The vast majority of young girls regularly use nail products, according to a study by market research firm Mintel.
The report, ‘Teen and Tween Beauty and Personal Care Consumer - US - August 2013’, shows that nail products are used by nine out of ten teens and tweens, with usage rates even higher amongst those in the 12-14 age bracket.
The study also reveals the ways in which biological and demographic changes help to drive trends among young consumers.
Shannon Romanowski, beauty and personal care analyst with Mintel, commented: “Teens and tweens are an ethnically diverse and highly connected group of consumers.”
“They are influenced by a variety of factors in the beauty and personal care market including peers, parents, hormonal changes and access to technology.”
“Must have” products
Nail products are regarded as “must have” by the majority of teenage girls thanks to their versatility and relatively cheap price points.
For the group as a whole usage rates were 92 percent, rising to 97 percent between the ages of 12 and 14. Girls are often introduced to these products at a young age and go on to use them throughout their teenage years.
Romanowski noted: “The popularity of nail products is partly due to the abundance of options these cosmetics offer- special effect polishes, nail art, etc.”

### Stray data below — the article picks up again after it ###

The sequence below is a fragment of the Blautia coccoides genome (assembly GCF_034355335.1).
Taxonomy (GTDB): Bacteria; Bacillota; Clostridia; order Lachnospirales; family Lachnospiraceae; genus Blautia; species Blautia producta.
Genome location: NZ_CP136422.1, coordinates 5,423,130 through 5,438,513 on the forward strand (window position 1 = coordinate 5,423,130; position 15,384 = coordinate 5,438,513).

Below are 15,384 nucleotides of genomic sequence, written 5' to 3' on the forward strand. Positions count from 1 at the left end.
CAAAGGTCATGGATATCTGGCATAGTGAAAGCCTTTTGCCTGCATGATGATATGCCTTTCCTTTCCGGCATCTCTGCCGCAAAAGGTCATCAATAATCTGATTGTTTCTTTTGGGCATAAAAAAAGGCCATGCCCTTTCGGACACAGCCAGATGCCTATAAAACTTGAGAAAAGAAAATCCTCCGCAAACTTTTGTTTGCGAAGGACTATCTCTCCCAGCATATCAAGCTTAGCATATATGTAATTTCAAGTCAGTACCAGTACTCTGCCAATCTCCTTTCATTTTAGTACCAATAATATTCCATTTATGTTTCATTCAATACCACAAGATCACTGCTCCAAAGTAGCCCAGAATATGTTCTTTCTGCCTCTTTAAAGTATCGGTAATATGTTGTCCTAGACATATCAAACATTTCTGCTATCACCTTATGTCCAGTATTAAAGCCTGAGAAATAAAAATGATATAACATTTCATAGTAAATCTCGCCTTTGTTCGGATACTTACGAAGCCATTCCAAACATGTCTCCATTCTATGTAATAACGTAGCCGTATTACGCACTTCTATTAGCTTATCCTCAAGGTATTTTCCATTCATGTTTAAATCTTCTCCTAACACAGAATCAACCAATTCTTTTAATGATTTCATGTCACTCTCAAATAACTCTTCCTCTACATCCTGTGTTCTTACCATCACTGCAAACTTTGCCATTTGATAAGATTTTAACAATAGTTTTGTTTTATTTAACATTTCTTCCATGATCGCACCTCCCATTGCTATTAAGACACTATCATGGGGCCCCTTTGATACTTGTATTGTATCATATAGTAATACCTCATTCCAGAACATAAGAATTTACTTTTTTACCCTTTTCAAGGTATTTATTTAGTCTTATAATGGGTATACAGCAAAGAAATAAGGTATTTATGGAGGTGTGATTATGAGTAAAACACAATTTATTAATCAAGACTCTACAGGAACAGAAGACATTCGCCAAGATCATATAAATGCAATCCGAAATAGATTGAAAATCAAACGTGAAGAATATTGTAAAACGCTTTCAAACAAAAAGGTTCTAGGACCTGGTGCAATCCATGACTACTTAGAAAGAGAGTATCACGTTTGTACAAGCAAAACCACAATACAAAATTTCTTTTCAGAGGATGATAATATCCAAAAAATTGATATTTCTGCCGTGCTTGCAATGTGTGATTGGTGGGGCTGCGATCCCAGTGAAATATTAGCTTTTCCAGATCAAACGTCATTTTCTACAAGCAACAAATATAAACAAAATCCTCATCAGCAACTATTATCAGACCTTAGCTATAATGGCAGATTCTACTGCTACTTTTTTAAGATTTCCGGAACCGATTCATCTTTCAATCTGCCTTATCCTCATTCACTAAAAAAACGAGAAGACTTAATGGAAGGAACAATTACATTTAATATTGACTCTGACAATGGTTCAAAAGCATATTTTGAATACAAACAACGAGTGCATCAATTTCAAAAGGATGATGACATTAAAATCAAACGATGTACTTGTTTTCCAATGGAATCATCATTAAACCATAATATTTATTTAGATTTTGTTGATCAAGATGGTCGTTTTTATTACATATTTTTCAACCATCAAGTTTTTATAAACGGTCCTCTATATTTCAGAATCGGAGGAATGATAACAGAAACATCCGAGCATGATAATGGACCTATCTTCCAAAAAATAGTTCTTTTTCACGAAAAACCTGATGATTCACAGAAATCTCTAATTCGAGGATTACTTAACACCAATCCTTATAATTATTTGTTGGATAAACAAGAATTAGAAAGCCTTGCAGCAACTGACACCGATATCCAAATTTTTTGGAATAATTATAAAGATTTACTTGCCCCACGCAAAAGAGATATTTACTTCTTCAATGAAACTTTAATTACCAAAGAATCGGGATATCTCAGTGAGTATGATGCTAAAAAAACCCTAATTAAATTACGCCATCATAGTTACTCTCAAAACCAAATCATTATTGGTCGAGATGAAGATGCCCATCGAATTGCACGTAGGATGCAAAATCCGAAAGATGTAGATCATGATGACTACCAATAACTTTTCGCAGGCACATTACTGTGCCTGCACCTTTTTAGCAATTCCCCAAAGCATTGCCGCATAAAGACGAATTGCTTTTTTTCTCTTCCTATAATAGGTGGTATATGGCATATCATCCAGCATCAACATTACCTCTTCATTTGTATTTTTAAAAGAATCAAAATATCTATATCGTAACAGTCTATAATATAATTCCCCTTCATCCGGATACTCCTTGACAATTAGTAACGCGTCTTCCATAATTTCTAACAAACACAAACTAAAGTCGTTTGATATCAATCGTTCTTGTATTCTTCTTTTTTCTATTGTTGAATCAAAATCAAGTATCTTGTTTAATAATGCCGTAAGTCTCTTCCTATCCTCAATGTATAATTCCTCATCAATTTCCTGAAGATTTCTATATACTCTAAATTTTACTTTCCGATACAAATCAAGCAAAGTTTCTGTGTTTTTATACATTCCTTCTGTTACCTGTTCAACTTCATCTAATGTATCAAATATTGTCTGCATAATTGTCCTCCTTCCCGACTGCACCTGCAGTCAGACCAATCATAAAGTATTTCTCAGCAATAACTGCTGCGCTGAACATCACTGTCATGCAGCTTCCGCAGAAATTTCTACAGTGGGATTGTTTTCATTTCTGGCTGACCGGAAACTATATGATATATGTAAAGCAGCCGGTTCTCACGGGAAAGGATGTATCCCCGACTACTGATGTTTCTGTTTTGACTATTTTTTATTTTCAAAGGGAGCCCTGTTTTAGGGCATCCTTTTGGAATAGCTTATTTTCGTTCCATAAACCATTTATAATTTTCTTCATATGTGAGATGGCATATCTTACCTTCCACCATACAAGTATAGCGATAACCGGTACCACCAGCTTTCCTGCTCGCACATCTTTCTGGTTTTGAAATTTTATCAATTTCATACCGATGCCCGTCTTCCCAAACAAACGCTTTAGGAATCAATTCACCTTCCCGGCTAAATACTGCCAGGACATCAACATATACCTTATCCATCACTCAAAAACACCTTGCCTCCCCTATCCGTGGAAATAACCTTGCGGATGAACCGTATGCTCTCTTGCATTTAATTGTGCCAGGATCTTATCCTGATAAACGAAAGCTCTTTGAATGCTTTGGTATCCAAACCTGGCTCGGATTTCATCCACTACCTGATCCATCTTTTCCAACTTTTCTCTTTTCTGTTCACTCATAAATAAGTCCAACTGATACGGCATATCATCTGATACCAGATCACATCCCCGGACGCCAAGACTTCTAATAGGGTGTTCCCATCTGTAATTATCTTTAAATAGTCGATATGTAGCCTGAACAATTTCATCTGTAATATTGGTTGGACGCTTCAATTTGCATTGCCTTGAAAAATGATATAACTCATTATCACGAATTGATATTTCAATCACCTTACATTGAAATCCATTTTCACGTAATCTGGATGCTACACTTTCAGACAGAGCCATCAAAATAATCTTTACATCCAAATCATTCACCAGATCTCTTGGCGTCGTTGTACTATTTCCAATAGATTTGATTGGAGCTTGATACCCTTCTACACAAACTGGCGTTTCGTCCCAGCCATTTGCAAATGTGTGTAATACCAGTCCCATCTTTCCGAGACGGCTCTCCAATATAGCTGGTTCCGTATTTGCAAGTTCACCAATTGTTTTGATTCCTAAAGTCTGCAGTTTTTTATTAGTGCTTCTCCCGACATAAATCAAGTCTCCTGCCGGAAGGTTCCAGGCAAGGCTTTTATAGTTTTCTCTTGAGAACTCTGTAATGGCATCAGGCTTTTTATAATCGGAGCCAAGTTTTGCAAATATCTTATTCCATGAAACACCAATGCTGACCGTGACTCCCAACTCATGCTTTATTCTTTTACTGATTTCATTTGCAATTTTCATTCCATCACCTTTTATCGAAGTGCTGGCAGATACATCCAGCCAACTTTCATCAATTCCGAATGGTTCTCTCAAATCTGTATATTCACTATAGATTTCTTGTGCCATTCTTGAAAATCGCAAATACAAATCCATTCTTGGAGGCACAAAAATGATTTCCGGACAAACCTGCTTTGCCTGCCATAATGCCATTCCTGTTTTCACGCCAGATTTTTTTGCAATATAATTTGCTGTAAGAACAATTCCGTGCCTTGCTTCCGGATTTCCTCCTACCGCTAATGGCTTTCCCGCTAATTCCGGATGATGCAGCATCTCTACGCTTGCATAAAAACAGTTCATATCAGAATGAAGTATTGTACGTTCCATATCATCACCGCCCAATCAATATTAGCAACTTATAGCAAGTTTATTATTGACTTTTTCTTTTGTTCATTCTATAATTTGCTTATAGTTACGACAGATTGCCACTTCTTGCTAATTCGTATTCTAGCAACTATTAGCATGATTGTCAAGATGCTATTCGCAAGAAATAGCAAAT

“Girls can create a whole different look relatively easily.”
The report also highlighted other important social and biological trends, including the decreasing age of puberty in children and growing numbers of Latino households, which are more likely to include teenagers.
Male and female children are both experiencing symptoms of ageing such as oily or dry skin, body odor and acne earlier, with higher numbers now buying deodorant and medicated skincare products between the ages of nine and eleven.
Girls led the field in the use of most products between 9-11, with the gap being narrowest in deodorant, which roughly half of both demographic groups regularly use.
Mintel’s research proposes that obesity and “substances in the environment” may be behind the trend towards early puberty. The study suggests that marketers should take advantage of this effect with campaigns targeted at younger children and their parents.